The Supreme Court has dismissed for failure of petitioners to show that they are entitled to the issuance of a writ of mandamus the petition seeking to compel the government to, among others, conduct proactive COVID-19 mass testing.
In an En Banc resolution promulgated last September 1 in G.R. No. 252556 (Taguiwalo, et al. v. Sec. Duque, et al.), the High Court held that courts have no authority to issue a writ of mandamus, no matter how dire the emergency, without a demonstration that an official in the executive branch failed to perform a mandatory, nondiscretionary duty. The job of the Court is to say what the law is and not to dictate how another branch of government should do its job. Mandamus, it said, is an appropriate remedy only where the law prescribes and defines the duty to be performed with such precision and certainty as to leave nothing to the exercise of discretion or judgment.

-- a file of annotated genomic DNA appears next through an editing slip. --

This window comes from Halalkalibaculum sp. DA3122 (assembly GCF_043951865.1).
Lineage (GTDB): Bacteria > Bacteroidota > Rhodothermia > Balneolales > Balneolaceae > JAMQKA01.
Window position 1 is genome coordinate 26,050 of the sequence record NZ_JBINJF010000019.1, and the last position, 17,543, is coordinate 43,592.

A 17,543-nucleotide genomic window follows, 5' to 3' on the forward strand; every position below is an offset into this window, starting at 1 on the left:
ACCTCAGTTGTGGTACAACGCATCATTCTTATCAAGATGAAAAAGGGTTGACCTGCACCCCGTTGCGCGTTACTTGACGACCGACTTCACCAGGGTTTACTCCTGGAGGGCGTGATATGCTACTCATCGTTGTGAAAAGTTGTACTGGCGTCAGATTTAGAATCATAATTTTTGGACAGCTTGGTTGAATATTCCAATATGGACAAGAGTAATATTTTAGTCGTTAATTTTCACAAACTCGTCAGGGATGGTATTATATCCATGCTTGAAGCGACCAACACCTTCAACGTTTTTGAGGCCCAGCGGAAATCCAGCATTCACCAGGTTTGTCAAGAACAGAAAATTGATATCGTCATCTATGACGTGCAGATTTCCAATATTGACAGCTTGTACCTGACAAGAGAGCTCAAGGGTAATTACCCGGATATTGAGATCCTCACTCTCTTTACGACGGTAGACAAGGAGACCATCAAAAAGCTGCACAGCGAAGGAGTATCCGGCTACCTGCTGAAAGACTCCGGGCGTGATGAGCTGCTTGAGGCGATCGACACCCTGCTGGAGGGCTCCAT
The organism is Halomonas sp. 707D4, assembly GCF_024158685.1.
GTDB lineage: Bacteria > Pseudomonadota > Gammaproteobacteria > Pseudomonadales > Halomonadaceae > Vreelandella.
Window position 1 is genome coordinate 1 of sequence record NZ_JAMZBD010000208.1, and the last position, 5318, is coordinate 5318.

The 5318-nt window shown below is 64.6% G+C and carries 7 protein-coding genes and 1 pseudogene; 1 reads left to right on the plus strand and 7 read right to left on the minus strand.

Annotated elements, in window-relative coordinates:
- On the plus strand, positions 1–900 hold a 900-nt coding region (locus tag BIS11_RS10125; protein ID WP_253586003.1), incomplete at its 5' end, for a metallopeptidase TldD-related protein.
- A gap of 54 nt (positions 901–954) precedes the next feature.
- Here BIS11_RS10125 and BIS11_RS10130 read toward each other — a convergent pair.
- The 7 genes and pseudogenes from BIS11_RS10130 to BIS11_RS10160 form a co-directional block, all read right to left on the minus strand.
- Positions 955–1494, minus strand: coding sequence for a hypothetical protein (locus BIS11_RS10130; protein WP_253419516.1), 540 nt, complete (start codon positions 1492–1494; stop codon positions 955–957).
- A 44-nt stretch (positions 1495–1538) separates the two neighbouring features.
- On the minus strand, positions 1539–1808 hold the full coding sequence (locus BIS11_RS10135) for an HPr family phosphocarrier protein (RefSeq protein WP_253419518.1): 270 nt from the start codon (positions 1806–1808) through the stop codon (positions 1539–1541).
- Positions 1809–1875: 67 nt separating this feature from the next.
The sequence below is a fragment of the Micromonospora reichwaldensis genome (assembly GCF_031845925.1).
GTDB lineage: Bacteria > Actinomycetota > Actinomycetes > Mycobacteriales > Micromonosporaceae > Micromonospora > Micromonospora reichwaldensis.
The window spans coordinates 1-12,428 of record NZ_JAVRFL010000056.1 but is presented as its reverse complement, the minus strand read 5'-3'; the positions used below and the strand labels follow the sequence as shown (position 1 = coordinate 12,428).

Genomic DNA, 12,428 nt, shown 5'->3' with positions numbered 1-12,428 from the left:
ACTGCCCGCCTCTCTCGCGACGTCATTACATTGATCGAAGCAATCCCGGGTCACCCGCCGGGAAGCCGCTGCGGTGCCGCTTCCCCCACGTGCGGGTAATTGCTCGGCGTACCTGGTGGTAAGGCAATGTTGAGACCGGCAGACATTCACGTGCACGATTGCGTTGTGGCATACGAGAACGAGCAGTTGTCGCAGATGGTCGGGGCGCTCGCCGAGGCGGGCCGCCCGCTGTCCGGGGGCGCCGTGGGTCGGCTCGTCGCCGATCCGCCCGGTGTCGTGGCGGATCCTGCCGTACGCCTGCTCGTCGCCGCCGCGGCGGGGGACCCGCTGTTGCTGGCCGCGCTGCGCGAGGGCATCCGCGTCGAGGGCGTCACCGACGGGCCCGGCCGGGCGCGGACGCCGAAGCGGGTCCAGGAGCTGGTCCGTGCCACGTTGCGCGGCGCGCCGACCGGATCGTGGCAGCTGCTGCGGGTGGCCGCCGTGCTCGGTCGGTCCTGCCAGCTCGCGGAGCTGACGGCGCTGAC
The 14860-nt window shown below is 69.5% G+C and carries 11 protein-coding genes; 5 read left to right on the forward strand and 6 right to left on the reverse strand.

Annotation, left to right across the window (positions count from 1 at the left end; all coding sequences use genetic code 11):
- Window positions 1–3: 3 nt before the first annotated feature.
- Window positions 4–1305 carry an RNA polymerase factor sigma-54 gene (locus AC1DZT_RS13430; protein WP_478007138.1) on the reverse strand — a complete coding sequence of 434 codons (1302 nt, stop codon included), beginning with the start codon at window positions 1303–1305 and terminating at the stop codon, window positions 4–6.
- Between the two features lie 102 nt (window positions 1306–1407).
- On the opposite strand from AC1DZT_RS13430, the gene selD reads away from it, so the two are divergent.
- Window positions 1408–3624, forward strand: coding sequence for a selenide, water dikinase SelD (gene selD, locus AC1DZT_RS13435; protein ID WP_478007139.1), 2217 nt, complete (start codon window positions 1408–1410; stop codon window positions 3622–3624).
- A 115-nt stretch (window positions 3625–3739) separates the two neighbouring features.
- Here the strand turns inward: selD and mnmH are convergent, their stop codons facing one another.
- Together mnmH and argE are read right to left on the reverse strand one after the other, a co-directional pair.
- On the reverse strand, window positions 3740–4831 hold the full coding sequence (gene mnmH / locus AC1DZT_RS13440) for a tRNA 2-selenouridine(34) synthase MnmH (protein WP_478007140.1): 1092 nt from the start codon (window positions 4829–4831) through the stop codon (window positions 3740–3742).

The Court also held that petitioners failed to exhaust administrative remedies since they have recourse to the government offices which respondents represent. There was no showing in their petition that they have exhausted administrative remedies.
The Court added that a plain and speedy remedy exists. Petitioners may avail of the plain and speedy remedy of requesting for particular information under Executive Order No. 2, s. 2016 which operationalizes the people’s right to information and implements the Constitutional policy of full public disclosure of all its transactions involving public interest, subject to reasonable conditions prescribed by law, in the Executive Branch. While the Court may direct the release of information when there is ministerial duty to do so, mandamus will not lie to compel the Executive Branch to provide such information in a certain manner.
Petitioners Citizens Urgent Response to End COVID-19 Spokesperson Prof. Judy M. Taguiwalo, et al. filed a special civil action for mandamus under Rule 65 to compel the government, through the Department of Health (DOH), and any and all agencies involved in addressing the COVID-19 pandemic, to conduct proactive mass testing, efficient contact tracing and isolation, and effective treatment of positive cases.
READ: G.R. No. 252556